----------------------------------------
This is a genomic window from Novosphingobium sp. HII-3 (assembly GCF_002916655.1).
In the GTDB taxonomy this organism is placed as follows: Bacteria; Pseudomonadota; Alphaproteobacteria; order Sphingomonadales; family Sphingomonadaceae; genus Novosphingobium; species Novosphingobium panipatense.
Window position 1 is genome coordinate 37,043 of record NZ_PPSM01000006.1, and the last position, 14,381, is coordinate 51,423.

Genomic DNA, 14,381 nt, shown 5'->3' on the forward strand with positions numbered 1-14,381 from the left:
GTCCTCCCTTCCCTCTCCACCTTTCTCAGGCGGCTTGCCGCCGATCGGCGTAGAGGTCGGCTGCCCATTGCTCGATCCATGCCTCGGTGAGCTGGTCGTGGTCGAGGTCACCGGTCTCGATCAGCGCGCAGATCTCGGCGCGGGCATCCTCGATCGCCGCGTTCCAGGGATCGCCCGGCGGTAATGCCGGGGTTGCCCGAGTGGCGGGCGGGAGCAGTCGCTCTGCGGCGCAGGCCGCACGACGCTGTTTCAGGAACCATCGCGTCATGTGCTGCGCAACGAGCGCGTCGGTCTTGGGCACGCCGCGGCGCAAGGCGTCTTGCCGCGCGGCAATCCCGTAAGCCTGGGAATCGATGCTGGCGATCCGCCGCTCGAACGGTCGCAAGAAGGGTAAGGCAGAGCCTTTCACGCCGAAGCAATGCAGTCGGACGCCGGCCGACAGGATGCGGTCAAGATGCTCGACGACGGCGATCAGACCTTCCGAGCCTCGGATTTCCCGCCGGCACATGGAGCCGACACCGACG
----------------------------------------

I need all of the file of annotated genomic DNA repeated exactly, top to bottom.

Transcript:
This is a genomic window from Novosphingobium sp. HII-3 (assembly GCF_002916655.1).
In the GTDB taxonomy this organism is placed as follows: Bacteria; Pseudomonadota; Alphaproteobacteria; order Sphingomonadales; family Sphingomonadaceae; genus Novosphingobium; species Novosphingobium panipatense.
Window position 1 is genome coordinate 37,043 of record NZ_PPSM01000006.1, and the last position, 14,381, is coordinate 51,423.

Genomic DNA, 14,381 nt, shown 5'->3' on the forward strand with positions numbered 1-14,381 from the left:
GTCCTCCCTTCCCTCTCCACCTTTCTCAGGCGGCTTGCCGCCGATCGGCGTAGAGGTCGGCTGCCCATTGCTCGATCCATGCCTCGGTGAGCTGGTCGTGGTCGAGGTCACCGGTCTCGATCAGCGCGCAGATCTCGGCGCGGGCATCCTCGATCGCCGCGTTCCAGGGATCGCCCGGCGGTAATGCCGGGGTTGCCCGAGTGGCGGGCGGGAGCAGTCGCTCTGCGGCGCAGGCCGCACGACGCTGTTTCAGGAACCATCGCGTCATGTGCTGCGCAACGAGCGCGTCGGTCTTGGGCACGCCGCGGCGCAAGGCGTCTTGCCGCGCGGCAATCCCGTAAGCCTGGGAATCGATGCTGGCGATCCGCCGCTCGAACGGTCGCAAGAAGGGTAAGGCAGAGCCTTTCACGCCGAAGCAATGCAGTCGGACGCCGGCCGACAGGATGCGGTCAAGATGCTCGACGACGGCGATCAGACCTTCCGAGCCTCGGATTTCCCGCCGGCACATGGAGCCGACACCGACG